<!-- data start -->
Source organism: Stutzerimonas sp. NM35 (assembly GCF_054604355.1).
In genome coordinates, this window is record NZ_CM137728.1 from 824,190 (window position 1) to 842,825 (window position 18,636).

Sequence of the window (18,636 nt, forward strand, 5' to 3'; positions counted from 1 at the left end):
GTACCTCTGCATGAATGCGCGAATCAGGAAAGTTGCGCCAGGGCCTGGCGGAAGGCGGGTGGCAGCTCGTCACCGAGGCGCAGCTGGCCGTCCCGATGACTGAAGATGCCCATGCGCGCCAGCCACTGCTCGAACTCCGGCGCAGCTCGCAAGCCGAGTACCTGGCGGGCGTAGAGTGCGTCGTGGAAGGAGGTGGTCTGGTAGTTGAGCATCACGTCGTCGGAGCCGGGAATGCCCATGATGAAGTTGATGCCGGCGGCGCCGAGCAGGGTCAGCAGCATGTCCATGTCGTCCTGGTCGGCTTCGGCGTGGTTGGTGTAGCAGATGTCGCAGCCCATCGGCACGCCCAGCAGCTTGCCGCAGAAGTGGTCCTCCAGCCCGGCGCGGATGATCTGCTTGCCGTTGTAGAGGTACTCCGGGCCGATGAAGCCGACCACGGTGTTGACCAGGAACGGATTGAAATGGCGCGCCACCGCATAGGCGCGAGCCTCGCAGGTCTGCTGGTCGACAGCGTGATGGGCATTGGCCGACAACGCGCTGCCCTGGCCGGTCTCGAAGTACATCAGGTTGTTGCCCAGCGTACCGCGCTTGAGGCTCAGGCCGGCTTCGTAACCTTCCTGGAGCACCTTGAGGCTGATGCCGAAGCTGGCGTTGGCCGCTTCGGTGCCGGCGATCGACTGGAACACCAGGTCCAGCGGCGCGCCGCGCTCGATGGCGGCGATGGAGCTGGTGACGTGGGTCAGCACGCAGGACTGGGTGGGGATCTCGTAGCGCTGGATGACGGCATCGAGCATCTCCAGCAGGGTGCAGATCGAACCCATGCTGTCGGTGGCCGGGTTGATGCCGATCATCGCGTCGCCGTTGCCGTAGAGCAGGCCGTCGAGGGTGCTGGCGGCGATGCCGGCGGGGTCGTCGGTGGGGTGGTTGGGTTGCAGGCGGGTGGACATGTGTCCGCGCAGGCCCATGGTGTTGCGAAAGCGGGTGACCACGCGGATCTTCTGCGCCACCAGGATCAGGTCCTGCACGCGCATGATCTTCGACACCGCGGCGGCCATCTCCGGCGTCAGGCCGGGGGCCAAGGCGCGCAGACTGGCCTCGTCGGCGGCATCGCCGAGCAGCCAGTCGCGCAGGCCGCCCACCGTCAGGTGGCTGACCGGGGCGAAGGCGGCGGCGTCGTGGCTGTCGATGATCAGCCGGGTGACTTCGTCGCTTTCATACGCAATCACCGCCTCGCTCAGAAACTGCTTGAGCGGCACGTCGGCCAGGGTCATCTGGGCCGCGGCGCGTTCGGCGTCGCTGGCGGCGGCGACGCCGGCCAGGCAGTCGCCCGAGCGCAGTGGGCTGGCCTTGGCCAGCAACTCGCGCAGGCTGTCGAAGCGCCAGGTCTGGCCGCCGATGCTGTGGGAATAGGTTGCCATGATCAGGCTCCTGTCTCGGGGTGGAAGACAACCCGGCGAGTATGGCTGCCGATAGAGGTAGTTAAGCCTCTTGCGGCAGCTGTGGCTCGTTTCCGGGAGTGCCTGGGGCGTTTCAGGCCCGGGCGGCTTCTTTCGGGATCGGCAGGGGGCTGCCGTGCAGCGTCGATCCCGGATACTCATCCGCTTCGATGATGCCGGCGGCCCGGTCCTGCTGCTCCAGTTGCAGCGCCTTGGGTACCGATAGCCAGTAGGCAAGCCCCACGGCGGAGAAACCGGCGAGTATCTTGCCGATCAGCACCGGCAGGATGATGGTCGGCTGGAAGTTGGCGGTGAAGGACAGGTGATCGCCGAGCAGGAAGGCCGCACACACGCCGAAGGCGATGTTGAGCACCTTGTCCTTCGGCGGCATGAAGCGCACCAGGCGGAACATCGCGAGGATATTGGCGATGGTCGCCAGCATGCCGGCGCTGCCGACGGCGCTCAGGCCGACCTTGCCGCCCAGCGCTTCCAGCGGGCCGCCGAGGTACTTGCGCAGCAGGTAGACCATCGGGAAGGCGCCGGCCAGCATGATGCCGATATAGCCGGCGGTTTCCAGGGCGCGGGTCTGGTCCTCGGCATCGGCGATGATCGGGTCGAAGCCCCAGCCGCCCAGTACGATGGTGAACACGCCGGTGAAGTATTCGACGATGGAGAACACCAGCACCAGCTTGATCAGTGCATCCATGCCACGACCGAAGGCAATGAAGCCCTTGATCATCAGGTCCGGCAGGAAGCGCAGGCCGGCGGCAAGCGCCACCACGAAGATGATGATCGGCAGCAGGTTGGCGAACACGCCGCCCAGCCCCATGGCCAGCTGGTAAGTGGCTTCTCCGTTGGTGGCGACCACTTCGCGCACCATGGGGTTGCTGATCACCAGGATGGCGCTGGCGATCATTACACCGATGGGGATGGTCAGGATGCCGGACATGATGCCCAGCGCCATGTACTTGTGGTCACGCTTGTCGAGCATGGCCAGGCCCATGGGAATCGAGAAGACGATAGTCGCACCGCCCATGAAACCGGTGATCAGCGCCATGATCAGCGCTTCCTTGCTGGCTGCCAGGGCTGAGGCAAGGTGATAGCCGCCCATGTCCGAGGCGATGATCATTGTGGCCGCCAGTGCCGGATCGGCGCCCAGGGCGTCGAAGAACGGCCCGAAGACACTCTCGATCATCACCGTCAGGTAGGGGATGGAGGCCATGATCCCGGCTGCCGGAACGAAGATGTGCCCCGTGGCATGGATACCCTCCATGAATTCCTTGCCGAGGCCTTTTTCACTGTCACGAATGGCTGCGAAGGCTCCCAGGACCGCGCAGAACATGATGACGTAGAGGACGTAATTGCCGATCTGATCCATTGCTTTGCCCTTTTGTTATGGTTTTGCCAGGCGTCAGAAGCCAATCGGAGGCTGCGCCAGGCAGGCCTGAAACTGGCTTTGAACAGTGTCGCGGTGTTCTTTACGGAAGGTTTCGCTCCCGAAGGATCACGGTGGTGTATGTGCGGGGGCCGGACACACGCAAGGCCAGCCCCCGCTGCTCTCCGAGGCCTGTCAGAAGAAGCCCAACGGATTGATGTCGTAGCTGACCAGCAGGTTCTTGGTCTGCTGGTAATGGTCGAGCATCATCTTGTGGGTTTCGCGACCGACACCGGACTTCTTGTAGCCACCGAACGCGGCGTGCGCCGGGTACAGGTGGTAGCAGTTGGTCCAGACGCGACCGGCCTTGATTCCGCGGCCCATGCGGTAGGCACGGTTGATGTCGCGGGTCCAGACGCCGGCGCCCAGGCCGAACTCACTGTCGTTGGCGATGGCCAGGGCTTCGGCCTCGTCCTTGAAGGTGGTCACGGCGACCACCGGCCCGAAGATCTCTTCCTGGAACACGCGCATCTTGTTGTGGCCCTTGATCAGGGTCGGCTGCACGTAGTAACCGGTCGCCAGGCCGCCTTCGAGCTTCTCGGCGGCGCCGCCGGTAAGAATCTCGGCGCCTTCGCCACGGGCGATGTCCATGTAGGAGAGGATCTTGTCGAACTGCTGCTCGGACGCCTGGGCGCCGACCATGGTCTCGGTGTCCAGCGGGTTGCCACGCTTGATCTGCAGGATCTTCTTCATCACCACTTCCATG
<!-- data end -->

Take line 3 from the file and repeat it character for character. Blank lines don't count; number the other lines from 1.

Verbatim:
Sequence of the window (18,636 nt, forward strand, 5' to 3'; positions counted from 1 at the left end):